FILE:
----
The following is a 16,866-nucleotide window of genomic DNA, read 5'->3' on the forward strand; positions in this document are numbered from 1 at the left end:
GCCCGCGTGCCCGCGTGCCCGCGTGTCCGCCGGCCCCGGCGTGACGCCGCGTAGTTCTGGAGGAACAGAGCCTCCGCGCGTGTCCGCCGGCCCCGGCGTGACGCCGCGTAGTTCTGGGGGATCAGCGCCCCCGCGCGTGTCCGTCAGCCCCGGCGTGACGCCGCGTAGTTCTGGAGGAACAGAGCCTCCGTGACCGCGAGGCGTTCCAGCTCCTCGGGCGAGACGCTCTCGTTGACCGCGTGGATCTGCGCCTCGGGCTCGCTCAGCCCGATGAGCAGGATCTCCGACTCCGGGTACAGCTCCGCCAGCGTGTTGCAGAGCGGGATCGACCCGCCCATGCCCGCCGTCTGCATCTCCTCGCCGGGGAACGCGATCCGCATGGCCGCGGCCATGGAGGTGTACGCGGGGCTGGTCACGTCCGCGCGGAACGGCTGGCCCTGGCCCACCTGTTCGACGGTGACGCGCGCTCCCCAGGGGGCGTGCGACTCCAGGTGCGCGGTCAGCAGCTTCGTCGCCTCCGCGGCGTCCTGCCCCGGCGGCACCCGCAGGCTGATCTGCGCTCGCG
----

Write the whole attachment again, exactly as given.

The following is a 16,866-nucleotide window of genomic DNA, read 5'->3' on the forward strand; positions in this document are numbered from 1 at the left end:
GCCCGCGTGCCCGCGTGCCCGCGTGTCCGCCGGCCCCGGCGTGACGCCGCGTAGTTCTGGAGGAACAGAGCCTCCGCGCGTGTCCGCCGGCCCCGGCGTGACGCCGCGTAGTTCTGGGGGATCAGCGCCCCCGCGCGTGTCCGTCAGCCCCGGCGTGACGCCGCGTAGTTCTGGAGGAACAGAGCCTCCGTGACCGCGAGGCGTTCCAGCTCCTCGGGCGAGACGCTCTCGTTGACCGCGTGGATCTGCGCCTCGGGCTCGCTCAGCCCGATGAGCAGGATCTCCGACTCCGGGTACAGCTCCGCCAGCGTGTTGCAGAGCGGGATCGACCCGCCCATGCCCGCCGTCTGCATCTCCTCGCCGGGGAACGCGATCCGCATGGCCGCGGCCATGGAGGTGTACGCGGGGCTGGTCACGTCCGCGCGGAACGGCTGGCCCTGGCCCACCTGTTCGACGGTGACGCGCGCTCCCCAGGGGGCGTGCGACTCCAGGTGCGCGGTCAGCAGCTTCGTCGCCTCCGCGGCGTCCTGCCCCGGCGGCACCCGCAGGCTGATCTGCGCTCGCG